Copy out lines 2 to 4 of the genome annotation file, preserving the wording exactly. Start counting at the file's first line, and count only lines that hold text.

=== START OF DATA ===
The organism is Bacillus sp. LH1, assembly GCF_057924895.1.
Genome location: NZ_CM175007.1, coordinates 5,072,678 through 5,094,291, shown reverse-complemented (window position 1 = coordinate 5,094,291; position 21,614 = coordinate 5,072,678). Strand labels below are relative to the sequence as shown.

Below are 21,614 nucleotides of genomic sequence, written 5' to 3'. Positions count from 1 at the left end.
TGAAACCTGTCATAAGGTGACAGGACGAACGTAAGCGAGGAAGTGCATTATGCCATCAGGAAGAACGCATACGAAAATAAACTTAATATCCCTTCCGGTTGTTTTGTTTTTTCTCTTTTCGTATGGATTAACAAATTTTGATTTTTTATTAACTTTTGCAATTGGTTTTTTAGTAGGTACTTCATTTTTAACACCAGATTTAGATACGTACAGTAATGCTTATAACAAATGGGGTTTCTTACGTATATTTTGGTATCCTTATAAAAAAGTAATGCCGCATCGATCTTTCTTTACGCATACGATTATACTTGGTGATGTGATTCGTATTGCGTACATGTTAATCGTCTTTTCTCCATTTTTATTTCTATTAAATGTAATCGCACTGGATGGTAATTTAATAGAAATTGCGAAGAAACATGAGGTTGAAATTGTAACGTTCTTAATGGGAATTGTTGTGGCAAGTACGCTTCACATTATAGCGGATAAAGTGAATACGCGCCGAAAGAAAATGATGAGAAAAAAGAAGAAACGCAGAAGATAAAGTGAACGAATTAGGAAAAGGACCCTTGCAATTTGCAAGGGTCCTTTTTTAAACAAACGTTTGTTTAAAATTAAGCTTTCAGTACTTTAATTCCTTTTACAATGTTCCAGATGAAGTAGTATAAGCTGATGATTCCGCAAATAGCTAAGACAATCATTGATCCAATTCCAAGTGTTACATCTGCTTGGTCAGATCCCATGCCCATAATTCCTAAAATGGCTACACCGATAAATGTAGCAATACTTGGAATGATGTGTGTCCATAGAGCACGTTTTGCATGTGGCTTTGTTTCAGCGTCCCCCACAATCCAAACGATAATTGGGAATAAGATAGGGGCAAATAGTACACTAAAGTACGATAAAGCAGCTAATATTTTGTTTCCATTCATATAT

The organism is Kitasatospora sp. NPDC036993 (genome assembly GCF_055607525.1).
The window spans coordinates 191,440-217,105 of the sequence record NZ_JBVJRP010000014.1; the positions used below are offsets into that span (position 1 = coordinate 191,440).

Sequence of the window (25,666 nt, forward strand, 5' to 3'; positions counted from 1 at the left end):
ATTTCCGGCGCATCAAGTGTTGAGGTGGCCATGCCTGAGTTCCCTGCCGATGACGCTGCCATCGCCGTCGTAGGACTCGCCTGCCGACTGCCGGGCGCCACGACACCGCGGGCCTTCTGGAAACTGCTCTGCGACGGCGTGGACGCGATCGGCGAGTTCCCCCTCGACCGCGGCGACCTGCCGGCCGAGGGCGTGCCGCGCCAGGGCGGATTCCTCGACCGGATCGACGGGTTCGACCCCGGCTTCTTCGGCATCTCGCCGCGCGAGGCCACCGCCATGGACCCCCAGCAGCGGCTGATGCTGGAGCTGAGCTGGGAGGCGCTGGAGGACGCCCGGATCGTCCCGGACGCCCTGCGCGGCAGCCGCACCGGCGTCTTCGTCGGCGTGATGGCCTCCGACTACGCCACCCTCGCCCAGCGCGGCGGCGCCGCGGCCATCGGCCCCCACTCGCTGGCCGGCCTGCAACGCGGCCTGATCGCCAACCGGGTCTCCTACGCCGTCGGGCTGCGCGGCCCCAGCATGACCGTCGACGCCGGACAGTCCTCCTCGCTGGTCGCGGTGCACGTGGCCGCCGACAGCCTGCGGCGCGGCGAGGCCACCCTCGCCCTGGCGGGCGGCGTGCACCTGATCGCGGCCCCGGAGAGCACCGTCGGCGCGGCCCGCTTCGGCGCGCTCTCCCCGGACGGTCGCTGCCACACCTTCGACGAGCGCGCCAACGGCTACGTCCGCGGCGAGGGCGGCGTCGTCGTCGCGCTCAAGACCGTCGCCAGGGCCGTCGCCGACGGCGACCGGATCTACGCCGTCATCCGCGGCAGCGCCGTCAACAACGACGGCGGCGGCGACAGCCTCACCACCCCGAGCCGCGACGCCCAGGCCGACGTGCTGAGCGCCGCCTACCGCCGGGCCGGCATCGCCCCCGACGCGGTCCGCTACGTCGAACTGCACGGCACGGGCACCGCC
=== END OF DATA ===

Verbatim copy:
Genome location: NZ_CM175007.1, coordinates 5,072,678 through 5,094,291, shown reverse-complemented (window position 1 = coordinate 5,094,291; position 21,614 = coordinate 5,072,678). Strand labels below are relative to the sequence as shown.

Below are 21,614 nucleotides of genomic sequence, written 5' to 3'. Positions count from 1 at the left end.
TGAAACCTGTCATAAGGTGACAGGACGAACGTAAGCGAGGAAGTGCATTATGCCATCAGGAAGAACGCATACGAAAATAAACTTAATATCCCTTCCGGTTGTTTTGTTTTTTCTCTTTTCGTATGGATTAACAAATTTTGATTTTTTATTAACTTTTGCAATTGGTTTTTTAGTAGGTACTTCATTTTTAACACCAGATTTAGATACGTACAGTAATGCTTATAACAAATGGGGTTTCTTACGTATATTTTGGTATCCTTATAAAAAAGTAATGCCGCATCGATCTTTCTTTACGCATACGATTATACTTGGTGATGTGATTCGTATTGCGTACATGTTAATCGTCTTTTCTCCATTTTTATTTCTATTAAATGTAATCGCACTGGATGGTAATTTAATAGAAATTGCGAAGAAACATGAGGTTGAAATTGTAACGTTCTTAATGGGAATTGTTGTGGCAAGTACGCTTCACATTATAGCGGATAAAGTGAATACGCGCCGAAAGAAAATGATGAGAAAAAAGAAGAAACGCAGAAGATAAAGTGAACGAATTAGGAAAAGGACCCTTGCAATTTGCAAGGGTCCTTTTTTAAACAAACGTTTGTTTAAAATTAAGCTTTCAGTACTTTAATTCCTTTTACAATGTTCCAGATGAAGTAGTATAAGCTGATGATTCCGCAAATAGCTAAGACAATCATTGATCCAATTCCAAGTGTTACATCTGCTTGGTCAGATCCCATGCCCATAATTCCTAAAATGGCTACACCGATAAATGTAGCAATACTTGGAATGATGTGTGTCCATAGAGCACGTTTTGCATGTGGCTTTGTTTCAGCGTCCCCCACAATCCAAACGATAATTGGGAATAAGATAGGGGCAAATAGTACACTAAAGTACGATAAAGCAGCTAATATTTTGTTTCCATTCATATAT